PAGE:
As soon as her show began at the Wests Diggers showroom at midday on Thursday 26 January, I could tell that the Harmony James v. 2012 was very different to the version I’d seen play at the Southgate Inn in January 2010. Harmony in 2010 was far less confident, almost apologetic about being there on stage in front of us, despite the fact that Tailwind had been one of the best albums for years and she had every right to feel like a superstar. She acknowledged then that she’s an introvert, and she said it, too, at Wests this year. But the difference is that she’s found her ‘gig legs’ and worked out a way to put on a show that means she doesn’t have to give up her personality just to make it in showbiz. It’s the internal arrangement a lot of performers probably make – possibly she learnt it on the road with the McClymonts – and one that is more helpful than harmful: they find a version of themselves that can go on stage and tell jokes and banter with the band, a version that does not take anything away from their true selves and, perhaps, protects it. And in Harmony, it’s a version that works.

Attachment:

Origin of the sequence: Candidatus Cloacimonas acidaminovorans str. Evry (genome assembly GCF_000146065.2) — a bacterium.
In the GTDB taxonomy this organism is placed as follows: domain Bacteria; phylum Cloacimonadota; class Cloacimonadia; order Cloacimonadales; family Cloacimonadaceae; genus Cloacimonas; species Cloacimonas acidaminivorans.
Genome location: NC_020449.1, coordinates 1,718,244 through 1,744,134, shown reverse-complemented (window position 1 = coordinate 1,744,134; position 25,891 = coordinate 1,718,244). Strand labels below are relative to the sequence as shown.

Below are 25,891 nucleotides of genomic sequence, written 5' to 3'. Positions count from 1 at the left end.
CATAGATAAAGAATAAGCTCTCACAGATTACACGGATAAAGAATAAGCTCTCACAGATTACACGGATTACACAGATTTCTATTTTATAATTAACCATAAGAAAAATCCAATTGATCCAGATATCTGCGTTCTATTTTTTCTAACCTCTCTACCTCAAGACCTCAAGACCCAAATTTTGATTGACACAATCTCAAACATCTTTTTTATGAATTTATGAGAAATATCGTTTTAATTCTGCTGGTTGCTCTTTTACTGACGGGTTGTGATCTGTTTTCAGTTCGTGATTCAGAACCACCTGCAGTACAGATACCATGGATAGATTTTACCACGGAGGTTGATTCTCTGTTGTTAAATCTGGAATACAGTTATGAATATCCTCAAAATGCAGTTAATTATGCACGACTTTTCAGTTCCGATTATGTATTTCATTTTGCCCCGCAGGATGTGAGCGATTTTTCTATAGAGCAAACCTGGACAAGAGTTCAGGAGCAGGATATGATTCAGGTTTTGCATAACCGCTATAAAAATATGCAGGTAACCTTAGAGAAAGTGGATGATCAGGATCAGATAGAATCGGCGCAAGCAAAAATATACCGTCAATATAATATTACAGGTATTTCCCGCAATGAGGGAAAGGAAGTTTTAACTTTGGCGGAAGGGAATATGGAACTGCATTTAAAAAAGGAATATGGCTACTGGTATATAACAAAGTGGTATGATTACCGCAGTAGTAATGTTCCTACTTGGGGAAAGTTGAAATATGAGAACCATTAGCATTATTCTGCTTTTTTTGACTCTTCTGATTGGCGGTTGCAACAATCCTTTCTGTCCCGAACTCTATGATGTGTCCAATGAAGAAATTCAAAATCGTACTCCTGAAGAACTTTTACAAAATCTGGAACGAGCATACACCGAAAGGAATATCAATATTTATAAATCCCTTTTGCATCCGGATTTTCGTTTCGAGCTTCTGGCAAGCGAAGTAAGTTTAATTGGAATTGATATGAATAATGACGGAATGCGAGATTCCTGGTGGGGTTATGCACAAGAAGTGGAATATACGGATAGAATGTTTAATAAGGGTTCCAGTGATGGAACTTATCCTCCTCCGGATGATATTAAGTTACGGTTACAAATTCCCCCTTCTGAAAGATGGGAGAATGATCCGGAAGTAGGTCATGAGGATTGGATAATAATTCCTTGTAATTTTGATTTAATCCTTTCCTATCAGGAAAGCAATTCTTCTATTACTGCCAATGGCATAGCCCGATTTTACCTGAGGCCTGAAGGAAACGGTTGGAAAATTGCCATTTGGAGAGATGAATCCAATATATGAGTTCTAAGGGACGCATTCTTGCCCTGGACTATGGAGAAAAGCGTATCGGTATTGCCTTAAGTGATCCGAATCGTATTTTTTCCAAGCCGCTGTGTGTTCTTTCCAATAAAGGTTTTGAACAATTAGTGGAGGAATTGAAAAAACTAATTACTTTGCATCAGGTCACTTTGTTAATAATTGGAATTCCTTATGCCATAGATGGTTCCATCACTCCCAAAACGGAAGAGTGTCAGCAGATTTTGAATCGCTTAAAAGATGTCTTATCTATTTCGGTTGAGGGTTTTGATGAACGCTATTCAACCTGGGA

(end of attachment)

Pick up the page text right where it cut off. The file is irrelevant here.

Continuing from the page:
Harmony took the stage at the front of a band full of very accomplished musicians: Glen Hannah and Dan Conway on guitars, Jeff McCormack on bass and Steve Fearnley on drums. Glen and Steve had played with Felicity Urquhart the night before, so I could only admire their ability to turn around and play a completely different set so well. Jeff did his usual outstanding job in the rhythm section and Dan, while looking like a teenager, played like someone with years and years of experience.
But the star was definitely Harmony. Her voice – that powerful instrument that seems to have all sorts of nooks and crannies – soared clearly over the band, and she delivered a show for fans to enjoy and to win over newcomers alike. It was a great showcase of her songs from both albums. She has said in the past that she’s a songwriter, not a performer, but she served those songs very well in performance. She’s also touring extensively this year, as a support act for Troy Cassar-Daley and headlining her own shows, and I can now thoroughly recommend that you get yourself along to a gig.